In the midst of the holiday season, with record cold temperatures in parts of the world and Winter Solstice, the shortest day/longest night of the year, upon us, I’ve been spending time studying work made with a simple organic material: Ice. Truth be told, despite spending my childhood in Minnesota, I now live in the desert, and the only ice I see is in my drinking glass. After studying art works made with ice as a central material, I am struck by a number of repeated inclinations by a number of artists. Much of the works I present here demonstrate that the transitory and temporal qualities of ice lend it to meaningful works about the body, time, climate, a sense of place and elements of endurance. Though this list is in no way exhaustive, artists included are: Marina Abramovic, Jay Atherton and Cy Keener, Nele Azavedo, Kirsten Justesen, Greatest Hits (a collective), Julie Rrap and Tavares Strachan.
Marina Abramovic has developed works for decades that push the bounds of performance art, activating ritual, rhythm, gesture, pain and time as key components. Her works are generally agonizing in their test of endurance on the artist’s body, mind and spirit- which in turn invokes a mirrored feeling from observers of her work. One of her most memorable works was “The Lips of Thomas” which she first performed back in 1976 (pictured above) and performed again with slight adjustments even recently (see first image in article). In this work she cuts a five pointed star onto her stomach with a razor blade, whips herself until she feels nothing, eats two pounds of honey, drinks a liter of red wine and lays on ice in the formation of a cross for a painful length of time. The length of the performance has been extended in each performance, initially being only 30 minutes long- until the artist had to be carried of the stage by the audience. The most recent performance lasted seven hours, as a demonstration of the artist’s evolved endurance over the years.
Sao Paolo-based artist Nene Azevedo began creating miniature ice sculptures of seated people back in 2001. What began with only a handful of sculptures, which she would place out in the city and document their melting destruction, has evolved into larger and more global temporary installations. The works are entitled “Monumento Minimo” and have taken place in Paris, Tokyo and Havana, among other places and are a mediation on and celebration of the temporary nature of things. The figures are always installed around large public monuments, as “urban interventions.” As they melt, becoming distorted and eventually disappearing into puddles, they serve as “anti-monuments.” The simplicity of this work in multitudes succeeds at being both poetic and whimsical while also subversive.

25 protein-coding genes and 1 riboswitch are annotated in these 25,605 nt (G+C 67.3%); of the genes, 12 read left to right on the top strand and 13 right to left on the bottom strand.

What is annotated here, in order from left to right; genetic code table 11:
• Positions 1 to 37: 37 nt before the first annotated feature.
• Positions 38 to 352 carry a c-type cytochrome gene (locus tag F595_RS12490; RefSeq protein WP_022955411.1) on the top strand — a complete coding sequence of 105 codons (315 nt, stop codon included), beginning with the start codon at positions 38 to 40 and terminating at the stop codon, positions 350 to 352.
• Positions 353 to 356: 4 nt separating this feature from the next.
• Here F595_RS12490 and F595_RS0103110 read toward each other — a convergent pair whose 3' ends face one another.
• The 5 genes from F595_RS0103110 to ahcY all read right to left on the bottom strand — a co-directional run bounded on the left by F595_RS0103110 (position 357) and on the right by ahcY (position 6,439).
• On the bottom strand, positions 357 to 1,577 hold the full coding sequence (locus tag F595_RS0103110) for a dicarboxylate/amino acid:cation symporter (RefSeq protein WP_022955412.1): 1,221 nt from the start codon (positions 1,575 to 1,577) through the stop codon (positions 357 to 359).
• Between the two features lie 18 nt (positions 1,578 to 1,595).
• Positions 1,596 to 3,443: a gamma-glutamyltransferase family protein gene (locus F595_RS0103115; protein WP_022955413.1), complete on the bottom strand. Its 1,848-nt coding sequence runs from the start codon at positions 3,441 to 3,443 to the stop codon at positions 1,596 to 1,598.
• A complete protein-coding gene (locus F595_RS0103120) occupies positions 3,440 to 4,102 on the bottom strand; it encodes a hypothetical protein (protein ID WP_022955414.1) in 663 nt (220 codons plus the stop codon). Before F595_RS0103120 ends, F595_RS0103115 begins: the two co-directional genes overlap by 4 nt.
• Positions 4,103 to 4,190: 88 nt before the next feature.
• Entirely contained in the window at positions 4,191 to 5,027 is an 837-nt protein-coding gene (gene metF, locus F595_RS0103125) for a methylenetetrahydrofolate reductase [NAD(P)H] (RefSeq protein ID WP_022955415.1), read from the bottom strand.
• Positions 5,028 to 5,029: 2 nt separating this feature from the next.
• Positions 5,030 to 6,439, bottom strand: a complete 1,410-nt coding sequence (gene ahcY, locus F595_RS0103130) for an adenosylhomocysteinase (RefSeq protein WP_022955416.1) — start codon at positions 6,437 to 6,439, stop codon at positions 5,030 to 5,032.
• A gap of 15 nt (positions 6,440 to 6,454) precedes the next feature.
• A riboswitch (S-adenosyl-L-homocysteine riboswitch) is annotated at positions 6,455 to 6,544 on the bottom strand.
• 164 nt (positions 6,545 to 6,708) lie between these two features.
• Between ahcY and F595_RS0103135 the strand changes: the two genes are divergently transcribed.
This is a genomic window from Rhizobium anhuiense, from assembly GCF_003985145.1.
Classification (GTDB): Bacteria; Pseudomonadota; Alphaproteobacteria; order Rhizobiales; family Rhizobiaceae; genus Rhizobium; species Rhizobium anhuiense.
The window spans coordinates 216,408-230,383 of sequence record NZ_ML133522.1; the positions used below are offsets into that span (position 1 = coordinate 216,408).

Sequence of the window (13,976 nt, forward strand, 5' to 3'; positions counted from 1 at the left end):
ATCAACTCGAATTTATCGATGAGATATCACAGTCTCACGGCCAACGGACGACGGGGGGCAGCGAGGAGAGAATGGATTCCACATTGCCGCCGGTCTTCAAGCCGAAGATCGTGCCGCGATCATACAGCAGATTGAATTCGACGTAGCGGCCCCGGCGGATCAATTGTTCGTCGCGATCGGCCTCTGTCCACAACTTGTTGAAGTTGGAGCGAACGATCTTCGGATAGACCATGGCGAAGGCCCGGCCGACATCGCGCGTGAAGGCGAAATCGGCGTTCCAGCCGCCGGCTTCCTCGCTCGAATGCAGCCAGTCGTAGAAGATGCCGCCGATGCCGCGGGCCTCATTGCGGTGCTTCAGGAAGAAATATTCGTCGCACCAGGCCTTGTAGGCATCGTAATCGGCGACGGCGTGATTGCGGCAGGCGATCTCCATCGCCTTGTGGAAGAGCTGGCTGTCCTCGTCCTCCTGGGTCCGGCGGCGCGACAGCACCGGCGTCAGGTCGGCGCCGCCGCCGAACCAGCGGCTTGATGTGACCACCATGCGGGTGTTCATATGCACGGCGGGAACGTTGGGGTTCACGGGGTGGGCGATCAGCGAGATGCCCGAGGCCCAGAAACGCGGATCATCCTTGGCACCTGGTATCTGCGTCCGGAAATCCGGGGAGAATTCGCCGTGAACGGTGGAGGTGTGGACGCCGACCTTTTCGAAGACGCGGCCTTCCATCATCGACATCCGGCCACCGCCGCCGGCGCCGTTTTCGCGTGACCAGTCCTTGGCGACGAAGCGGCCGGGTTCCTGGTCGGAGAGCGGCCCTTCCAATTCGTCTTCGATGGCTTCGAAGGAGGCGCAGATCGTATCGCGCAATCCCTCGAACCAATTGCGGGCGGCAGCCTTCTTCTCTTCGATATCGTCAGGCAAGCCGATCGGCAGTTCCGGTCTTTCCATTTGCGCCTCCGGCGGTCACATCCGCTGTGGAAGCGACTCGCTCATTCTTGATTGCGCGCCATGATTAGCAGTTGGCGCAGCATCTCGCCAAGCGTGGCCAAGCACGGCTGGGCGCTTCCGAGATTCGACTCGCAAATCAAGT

Kirsten Justesen, a Scandinavian feminist artist, has worked with both ice and her body as her main artistic tools for several decades. In work that ranges from sculpture to installation to performance to photography, the artist’s work is diverse in medium but connected by the long standing theme of the body in relation to environment. Justesen views her body as a sculptural tool and was first inspired to begin using her body in her work as a sculptural object after noticing that her figure resembled the type of female body painted repeatedly in 19th century paintings by male artists. One of the things I find terribly interesting about her work is that you never see her face- not once in decades of work. This is intentional because Justesen believes the inclusion of her face introduces her expression, and then the work becomes about her. However she has viewed herself mostly as a tool or medium in her works, not the subject.
A few years back the architect/artist team of Jay Atherton and Cy Keener collaborated on a work entitled “90 Days Over 100.” This work was a massive architecturally beautiful arcing tunnel for museum visitors to walk through that was covered in dense ice. Installed at SMoCA, which is in the desert of Arizona, for the whole summer season, this piece slowly melted and deconstructed over the agonizingly hot season. With issues of climate change, the disintegration of the polar ice caps, and record temperatures, which reach up to 122 degrees at the site of this installation, this work is both a haunting beautiful chamber, and a demonstration of the fragility of our elements.
Greatest Hits is an Australian Collective, which includes artists Gavin Bell, Jarrah de Kuijier and Simon McGlinn. Their work featured here entitled “Aquae Profundo” of an alien ice sculpture in a refrigerated case is a puzzlingly humorous work, as it is uncommon to see UFOs appear in contemporary art. This work was commissioned by the Australian Center for Contemporary Art.
Tavares Strachan has been using ice and travel between regions as foundations for his work for several years. This last year at the Venice Biennale the Bahamas was one of several newcomers with a pavillion at the exhibition, and Strachan was their solo artist. His work centered on climate change, demonstrating the intrinsic connection between climate shifts in the Northern Hemisphere and the Southern Hemisphere. His project for the Biennale was entitled “Polar Eclipse” and featured ice blocks he had excavated and transported in solar powered freezers, as well as documentary elements to his travels.
Julie Rrap is an Australian artist whose work has centered around the body, performance and the earth’s elements for several decades. One of my favorite pieces by her is “Walking on Water” (pictured below) in which she adopts the phrase from biblical text on Jesus for her own purposes. The miracle of water changing form from liquid to solid to gas, tha we can walk through it when it is fog, splash in it when it is in puddles, and walk on it when it is solid ice is a simple demonstration of the wonder of our earth and its elements.